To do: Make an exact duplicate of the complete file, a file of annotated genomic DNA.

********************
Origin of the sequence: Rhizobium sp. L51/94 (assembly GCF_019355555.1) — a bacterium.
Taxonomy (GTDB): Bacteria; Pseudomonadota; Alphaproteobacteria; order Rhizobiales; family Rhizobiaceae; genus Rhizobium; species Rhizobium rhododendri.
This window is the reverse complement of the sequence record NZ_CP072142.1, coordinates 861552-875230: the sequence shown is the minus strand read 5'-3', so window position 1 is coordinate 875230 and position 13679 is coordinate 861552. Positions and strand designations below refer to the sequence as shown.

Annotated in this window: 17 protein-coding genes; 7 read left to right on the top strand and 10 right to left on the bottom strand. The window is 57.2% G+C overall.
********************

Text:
Origin of the sequence: Rhizobium sp. L51/94 (assembly GCF_019355555.1) — a bacterium.
Taxonomy (GTDB): Bacteria; Pseudomonadota; Alphaproteobacteria; order Rhizobiales; family Rhizobiaceae; genus Rhizobium; species Rhizobium rhododendri.
This window is the reverse complement of the sequence record NZ_CP072142.1, coordinates 861552-875230: the sequence shown is the minus strand read 5'-3', so window position 1 is coordinate 875230 and position 13679 is coordinate 861552. Positions and strand designations below refer to the sequence as shown.

Annotated in this window: 17 protein-coding genes; 7 read left to right on the top strand and 10 right to left on the bottom strand. The window is 57.2% G+C overall.